First hoop lept through nicely! We took the trailer and parked it back at Mike’s friend Wilson and Jane’s farm. Myrtle has a grand view of the Tay River and lovely black and white milking cows in lush green fields.
Secound hoop…We had to go to Canadian Tire Automotive Service to inquire about the R.I.V inspection. Registrar of Imported Vehicles. We spoke to a lovely lady, Daphne, yup that was her job she said. We’ll make an appointment and you can bring them in for inspection. So we did. Parked the two beside the building on a Sunday and Daphne came out with her pen and paperwork and checked the V.I.N. and weight and stickers, and tires and safety yadda,yadda,yadda…ticked off the boxes. Went upstairs, faxed it off, gave us confirmation, placed her stamps in the appropriate boxes and off we went, thinking, yeah, that is all we need….there is no manual for all of this…yet;)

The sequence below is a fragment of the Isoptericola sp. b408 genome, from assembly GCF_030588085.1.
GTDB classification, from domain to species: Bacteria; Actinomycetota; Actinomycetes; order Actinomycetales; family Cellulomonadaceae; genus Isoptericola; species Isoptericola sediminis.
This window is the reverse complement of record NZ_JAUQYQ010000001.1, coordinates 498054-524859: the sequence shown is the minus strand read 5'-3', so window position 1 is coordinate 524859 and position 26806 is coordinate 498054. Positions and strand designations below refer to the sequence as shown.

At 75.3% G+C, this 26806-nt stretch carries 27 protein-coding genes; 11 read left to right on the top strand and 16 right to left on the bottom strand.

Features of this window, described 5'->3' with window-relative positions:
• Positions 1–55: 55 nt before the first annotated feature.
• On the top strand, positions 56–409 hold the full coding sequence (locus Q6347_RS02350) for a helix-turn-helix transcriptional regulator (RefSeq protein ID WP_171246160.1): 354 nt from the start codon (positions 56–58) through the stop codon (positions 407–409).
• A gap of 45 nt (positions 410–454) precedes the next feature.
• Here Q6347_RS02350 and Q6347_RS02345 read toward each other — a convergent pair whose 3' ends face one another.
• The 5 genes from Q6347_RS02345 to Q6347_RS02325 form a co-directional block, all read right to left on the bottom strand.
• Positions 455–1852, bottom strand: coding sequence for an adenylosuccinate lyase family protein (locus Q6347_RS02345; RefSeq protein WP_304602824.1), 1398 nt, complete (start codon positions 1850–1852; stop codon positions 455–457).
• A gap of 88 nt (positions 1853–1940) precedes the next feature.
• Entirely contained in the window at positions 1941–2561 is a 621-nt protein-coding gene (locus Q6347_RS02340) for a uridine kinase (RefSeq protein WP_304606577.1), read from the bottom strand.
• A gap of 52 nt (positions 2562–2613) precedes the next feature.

Third hoop…off we went to Service Ontario ( the Canadian DMV) paperwork in hand, ready to get our Ontario plates, change our address, but…seems we needed a “safety” (wasn’t this covered in our RIV inspection? nope…another $99 for another piece of paper…) for the truck, and they both had to be weighed…sigh…Good thing we never took the hitch out of the truck;) Back to Canadian Tire after setting up an appointment, Safety in hand we headed to Arnott Sand and Gravel, and weighed the truck, the next weekday, we brought back the trailer, and just minused out the truck weight to get that figure…were we done? Finally?